(Posted April 13, 2021)
By Linda Dillman, Staff Writer
Supporters of Jefferson Local Schools sports, theatrical and musical presentations, and fundraisers could soon turn to the Internet for their next ticket purchase or donation if the district joins an online ticketing service.
“This is something slowly gathering momentum throughout the state of Ohio,” said high school/middle school Athletic Director Mitch Daulton, noting that the Jonathan Alder and London school districts use the HomeTown Ticketing digital service.
“This program can be used for many different options… All schools I spoke with are going to continue the online system after this year, as well.”
According to Daulton, the benefits of touchless digital ticketing include sales recordkeeping and collecting, an automatic event financial report, and transfer of revenues to a school account within a day.
“Fraud is a big thing in this world, and it is pretty much eliminated with this system,” Daulton said.
The system also eliminates duplicate ticketing and the need to deal with bounced checks because transactions are processed via credit cards.
Athletic passes could be administered through HomeTown Ticketing. At the April 12 school board, Daulton said the district should make student passes available to the entire student body, not just grade specific.
Easy-to-use purchasing and redemption options are part of HomeTown Ticketing’s service, along with custom box offices, event and fan specific reporting tools, and secure financial management. HomeTown never touches an event organizer’s funds, which are available and accessible within 24 hours of a ticket sale.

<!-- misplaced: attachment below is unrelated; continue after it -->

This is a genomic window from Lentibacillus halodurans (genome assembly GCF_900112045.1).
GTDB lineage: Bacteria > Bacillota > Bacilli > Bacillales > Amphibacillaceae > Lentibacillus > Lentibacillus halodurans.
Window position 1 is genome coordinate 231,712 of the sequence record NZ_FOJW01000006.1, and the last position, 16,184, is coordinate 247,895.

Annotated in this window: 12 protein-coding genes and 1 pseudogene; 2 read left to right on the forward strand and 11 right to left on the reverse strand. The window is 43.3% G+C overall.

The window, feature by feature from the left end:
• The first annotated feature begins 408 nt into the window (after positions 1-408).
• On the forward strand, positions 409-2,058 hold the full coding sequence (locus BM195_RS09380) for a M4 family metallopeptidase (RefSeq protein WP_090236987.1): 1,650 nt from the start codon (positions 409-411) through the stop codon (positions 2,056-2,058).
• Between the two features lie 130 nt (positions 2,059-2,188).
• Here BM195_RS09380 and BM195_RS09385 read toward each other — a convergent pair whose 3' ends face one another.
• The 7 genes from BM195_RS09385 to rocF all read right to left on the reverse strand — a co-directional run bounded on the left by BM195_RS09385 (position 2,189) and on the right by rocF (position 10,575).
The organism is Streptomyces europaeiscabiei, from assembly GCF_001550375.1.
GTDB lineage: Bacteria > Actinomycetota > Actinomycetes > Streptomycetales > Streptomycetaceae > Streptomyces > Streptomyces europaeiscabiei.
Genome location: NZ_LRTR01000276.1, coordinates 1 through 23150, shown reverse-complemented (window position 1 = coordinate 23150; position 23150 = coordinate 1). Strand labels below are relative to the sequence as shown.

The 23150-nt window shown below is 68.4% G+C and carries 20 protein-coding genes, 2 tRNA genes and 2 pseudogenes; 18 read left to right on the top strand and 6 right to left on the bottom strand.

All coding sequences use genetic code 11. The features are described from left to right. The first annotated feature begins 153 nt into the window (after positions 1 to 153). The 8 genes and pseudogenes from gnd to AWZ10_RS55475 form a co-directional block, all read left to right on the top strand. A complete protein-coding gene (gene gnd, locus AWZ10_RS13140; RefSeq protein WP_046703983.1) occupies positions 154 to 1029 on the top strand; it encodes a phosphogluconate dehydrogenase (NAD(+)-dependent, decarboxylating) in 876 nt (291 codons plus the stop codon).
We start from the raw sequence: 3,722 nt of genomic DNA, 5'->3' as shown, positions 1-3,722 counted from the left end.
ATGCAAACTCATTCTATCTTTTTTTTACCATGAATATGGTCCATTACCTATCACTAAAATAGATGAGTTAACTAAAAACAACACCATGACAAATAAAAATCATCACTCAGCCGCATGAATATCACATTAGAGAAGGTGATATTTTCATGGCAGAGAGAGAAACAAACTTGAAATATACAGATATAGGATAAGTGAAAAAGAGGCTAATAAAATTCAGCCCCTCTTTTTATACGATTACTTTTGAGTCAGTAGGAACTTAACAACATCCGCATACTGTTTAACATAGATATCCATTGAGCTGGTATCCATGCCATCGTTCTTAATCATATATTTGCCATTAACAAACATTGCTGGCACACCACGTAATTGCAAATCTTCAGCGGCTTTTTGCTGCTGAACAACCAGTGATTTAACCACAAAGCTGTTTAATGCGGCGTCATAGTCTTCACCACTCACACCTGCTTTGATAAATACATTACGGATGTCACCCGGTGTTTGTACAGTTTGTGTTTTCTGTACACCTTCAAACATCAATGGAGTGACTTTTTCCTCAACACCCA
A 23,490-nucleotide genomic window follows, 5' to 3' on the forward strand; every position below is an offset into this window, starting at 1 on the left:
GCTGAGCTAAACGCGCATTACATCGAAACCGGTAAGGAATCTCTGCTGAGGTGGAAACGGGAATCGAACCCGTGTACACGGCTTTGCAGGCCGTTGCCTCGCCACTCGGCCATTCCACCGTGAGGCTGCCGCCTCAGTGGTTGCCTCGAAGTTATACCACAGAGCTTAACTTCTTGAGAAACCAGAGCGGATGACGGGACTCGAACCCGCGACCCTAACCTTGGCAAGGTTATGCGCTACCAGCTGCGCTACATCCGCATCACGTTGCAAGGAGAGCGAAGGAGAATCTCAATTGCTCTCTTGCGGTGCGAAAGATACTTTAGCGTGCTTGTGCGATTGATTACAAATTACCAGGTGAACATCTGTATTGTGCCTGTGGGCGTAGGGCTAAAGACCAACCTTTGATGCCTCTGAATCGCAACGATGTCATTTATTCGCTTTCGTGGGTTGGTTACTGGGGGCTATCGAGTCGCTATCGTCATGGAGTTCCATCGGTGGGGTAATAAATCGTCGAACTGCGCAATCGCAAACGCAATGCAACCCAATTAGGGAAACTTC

“This costs zero money for the district to sign up,” Daulton said. “The costs (service fee assessed to the purchaser) come when you buy a ticket or a pass, but you can’t get around this. We cannot do anything about it.”
Jefferson Local Schools Treasurer Mark Ingles said the system is good from a cash handling standpoint. He said he does not see financial downsides.
With the potential impact on the community and senior citizens accustomed to point-of-sale ticketing, Superintendent William Mullett said further discussion is necessary before making a decision. Daulton suggested conducting a fundraiser as a test of the system.
“I think it’s clearly the way of the future,” Mullett said. “For older folks, it’s an adjustment.”
During regular action, the school board employed Matt Adams as middle school/high school principal on a three-year contract. The district combined the high school and middle school principal positions; the salary for Principal Michael Bute was increased by $5,000 to cover the additional duties.